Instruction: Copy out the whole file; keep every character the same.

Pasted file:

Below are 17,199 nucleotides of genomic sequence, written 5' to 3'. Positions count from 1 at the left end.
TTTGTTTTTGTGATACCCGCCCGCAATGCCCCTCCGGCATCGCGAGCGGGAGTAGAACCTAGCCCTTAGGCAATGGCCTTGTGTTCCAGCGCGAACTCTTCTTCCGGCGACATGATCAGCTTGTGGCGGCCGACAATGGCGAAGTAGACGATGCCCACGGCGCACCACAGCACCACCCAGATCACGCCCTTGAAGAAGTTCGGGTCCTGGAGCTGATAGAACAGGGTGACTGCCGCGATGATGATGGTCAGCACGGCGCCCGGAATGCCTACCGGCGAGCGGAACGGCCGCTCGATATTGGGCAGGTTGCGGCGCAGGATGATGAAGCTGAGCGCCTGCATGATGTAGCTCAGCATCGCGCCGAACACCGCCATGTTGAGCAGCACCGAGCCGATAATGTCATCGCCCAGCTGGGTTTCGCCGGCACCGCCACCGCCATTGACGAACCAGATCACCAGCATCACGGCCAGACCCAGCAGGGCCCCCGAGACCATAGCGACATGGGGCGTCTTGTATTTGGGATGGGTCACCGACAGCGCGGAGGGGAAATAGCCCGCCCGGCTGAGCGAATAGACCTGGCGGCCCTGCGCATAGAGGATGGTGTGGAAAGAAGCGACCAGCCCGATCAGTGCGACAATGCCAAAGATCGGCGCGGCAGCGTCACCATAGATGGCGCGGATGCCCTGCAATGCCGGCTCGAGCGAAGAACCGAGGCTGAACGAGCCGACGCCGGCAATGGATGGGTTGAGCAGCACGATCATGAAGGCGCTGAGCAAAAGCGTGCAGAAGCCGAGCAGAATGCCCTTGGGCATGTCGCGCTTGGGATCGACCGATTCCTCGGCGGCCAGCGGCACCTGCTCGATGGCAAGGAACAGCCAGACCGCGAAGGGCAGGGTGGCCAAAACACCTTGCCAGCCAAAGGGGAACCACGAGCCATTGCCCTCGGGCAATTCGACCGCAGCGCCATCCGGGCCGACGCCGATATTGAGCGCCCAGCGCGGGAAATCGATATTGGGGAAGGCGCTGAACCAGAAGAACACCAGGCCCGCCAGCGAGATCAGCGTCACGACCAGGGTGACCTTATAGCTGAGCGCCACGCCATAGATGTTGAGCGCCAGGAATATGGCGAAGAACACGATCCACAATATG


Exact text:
Below are 17,199 nucleotides of genomic sequence, written 5' to 3'. Positions count from 1 at the left end.
TTTGTTTTTGTGATACCCGCCCGCAATGCCCCTCCGGCATCGCGAGCGGGAGTAGAACCTAGCCCTTAGGCAATGGCCTTGTGTTCCAGCGCGAACTCTTCTTCCGGCGACATGATCAGCTTGTGGCGGCCGACAATGGCGAAGTAGACGATGCCCACGGCGCACCACAGCACCACCCAGATCACGCCCTTGAAGAAGTTCGGGTCCTGGAGCTGATAGAACAGGGTGACTGCCGCGATGATGATGGTCAGCACGGCGCCCGGAATGCCTACCGGCGAGCGGAACGGCCGCTCGATATTGGGCAGGTTGCGGCGCAGGATGATGAAGCTGAGCGCCTGCATGATGTAGCTCAGCATCGCGCCGAACACCGCCATGTTGAGCAGCACCGAGCCGATAATGTCATCGCCCAGCTGGGTTTCGCCGGCACCGCCACCGCCATTGACGAACCAGATCACCAGCATCACGGCCAGACCCAGCAGGGCCCCCGAGACCATAGCGACATGGGGCGTCTTGTATTTGGGATGGGTCACCGACAGCGCGGAGGGGAAATAGCCCGCCCGGCTGAGCGAATAGACCTGGCGGCCCTGCGCATAGAGGATGGTGTGGAAAGAAGCGACCAGCCCGATCAGTGCGACAATGCCAAAGATCGGCGCGGCAGCGTCACCATAGATGGCGCGGATGCCCTGCAATGCCGGCTCGAGCGAAGAACCGAGGCTGAACGAGCCGACGCCGGCAATGGATGGGTTGAGCAGCACGATCATGAAGGCGCTGAGCAAAAGCGTGCAGAAGCCGAGCAGAATGCCCTTGGGCATGTCGCGCTTGGGATCGACCGATTCCTCGGCGGCCAGCGGCACCTGCTCGATGGCAAGGAACAGCCAGACCGCGAAGGGCAGGGTGGCCAAAACACCTTGCCAGCCAAAGGGGAACCACGAGCCATTGCCCTCGGGCAATTCGACCGCAGCGCCATCCGGGCCGACGCCGATATTGAGCGCCCAGCGCGGGAAATCGATATTGGGGAAGGCGCTGAACCAGAAGAACACCAGGCCCGCCAGCGAGATCAGCGTCACGACCAGGGTGACCTTATAGCTGAGCGCCACGCCATAGATGTTGAGCGCCAGGAATATGGCGAAGAACACGATCCACAATATG